Tom Palmer's Top Tips for Writing a Sports Story
Sport is a fantastic area for creative writing: it's loaded with drama, conflict and tension, the essential ingredients of any great story. Sporting triumphs and disappointments don't just affect the central players, they affect fans too, so the impact of events is always powerful. We asked Tom Palmer, author of the Football Academy series and a wealth of other great fiction for younger readers, to give his top ten tips to help any young writer embarking on a sports-related story.
Think about your own passions and annoyances
What is your big passion in sport? What thrills you on the pitch, from the stands or watching on TV? Think about it. What annoys you? What do you hate? What gets you really excited? Write about that.
Imagine your greatest sporting day
Are you a player or a fan? Which is most important to you? If you are more of a fan, think about the greatest match you could attend at Murrayfield or Hampden Park. Have you been to one? Can you imagine what your best day would be watching live sport? What would happen if you won, or if you lost? What would it mean to you? Write about that.
What is your big passion in sport? Write about that
It's about the people
Most stories are about people. People who have hopes and fears, people whose happiness is threatened by something. In the end even sport stories have to be about a person. But who? You? Your dad? A player who has a massive decision to make? Think about the person at the centre of your story. That’s the key to it.
Make it about more than just the game
Long descriptions of football, rugby or any other sporting matches are boring. That’s why sports writing has to be about more than just a ball being kicked around. You need to add another element. Add crime. Add spies. Add ghosts. Add romance (if you want to). This will open up your sport story into being much more interesting.
Introduce a villain
Every story needs a villain – or, at least, something bad that could happen to the characters. You can base a villain on someone in sport who you don’t like. Then you can exaggerate what you don’t like about them. A lot. Then you’ve got a villain. Try it. It’s fun.
Explore your characters' feelings and motivations
You have to get inside the head of your characters. The nice ones and the nasty ones. What are they doing? Why are they doing it? You have to really feel their anger or fear. Then you can make what they say and do feel more realistic.
Find inspiration in history
Choose a scene from history if you are struggling with what to write about. History is full of real events that have never been used in stories. Take the WW1 story about McCrae’s Battalion: a team full of footballers who signed up to fight in the war and were mostly killed. Terrible. But just imagine being one of them. Giving up your dream of being a footballer to go and face possible death in the trenches. How would that feel? Write about it.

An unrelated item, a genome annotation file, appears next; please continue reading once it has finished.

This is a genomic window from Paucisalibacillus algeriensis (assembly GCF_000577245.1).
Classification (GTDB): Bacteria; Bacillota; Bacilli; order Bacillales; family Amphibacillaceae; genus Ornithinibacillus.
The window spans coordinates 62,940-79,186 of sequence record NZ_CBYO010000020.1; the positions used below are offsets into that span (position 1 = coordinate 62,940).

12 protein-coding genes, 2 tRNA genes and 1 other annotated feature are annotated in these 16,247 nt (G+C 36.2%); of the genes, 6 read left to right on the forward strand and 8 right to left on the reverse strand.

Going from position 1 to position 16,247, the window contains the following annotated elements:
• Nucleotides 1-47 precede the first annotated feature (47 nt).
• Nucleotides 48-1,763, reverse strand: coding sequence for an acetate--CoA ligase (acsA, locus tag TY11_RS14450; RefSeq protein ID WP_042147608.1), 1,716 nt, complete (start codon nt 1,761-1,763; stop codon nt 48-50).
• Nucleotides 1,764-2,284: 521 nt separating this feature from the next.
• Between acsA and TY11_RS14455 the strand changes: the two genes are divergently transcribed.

Start in the middle of the action
Think of a major pivotal point in a sports match. A real one or a made up one. The Scottish captain steps up to take a penalty against England in the World Cup or the Six Nations. Your story starts there. The tension in his head. Does he score? Does he miss? You’ll have the reader in the palm of your hands.
Sports writing has to be about more than just a ball being kicked around
Visit your setting
Where is your story set? Can you go there? Can you sit in an empty stadium on a football pitch at night? Can you stand outside Hampden on a match day and watch people’s behaviour? It could help make your story really realistic. Go there and think about your five senses. What can you see, hear and smell? It all helps to build up a sense for the reader that they are in that place. Take a notebook.
Look back and edit your story
A day or two after a match, Vern Cotter or Gordon Strachan – and their players – will review the match they played in, win or lose. They’ll look at every play and see how they could have done it better – or be pleased with what they have done and try to remember how to do it again. They analyse the match to become better. You need to do that with what you’ve written. It’s the same thing.
Tom Palmer’s new book: WINGS: FLYBOY is out now (Barrington Stoke):
On and off the pitch, Jatinder always plays it safe. He lines everything up for glory. Then he fluffs it. The football summer school is meant to change all that. But next to the school, a long-abandoned airfield hums with mystery… When Jatinder opens an old book about ace fighter pilot, Hardit Singh Malik, he’s propelled into an adventure more thrilling than any football match!
Visit Tom Palmer's website to find out more about his extensive range of children's books.
Check out the rest of our blog posts for young writers to find some cracking advice to pass on to the keen scribbler in your life!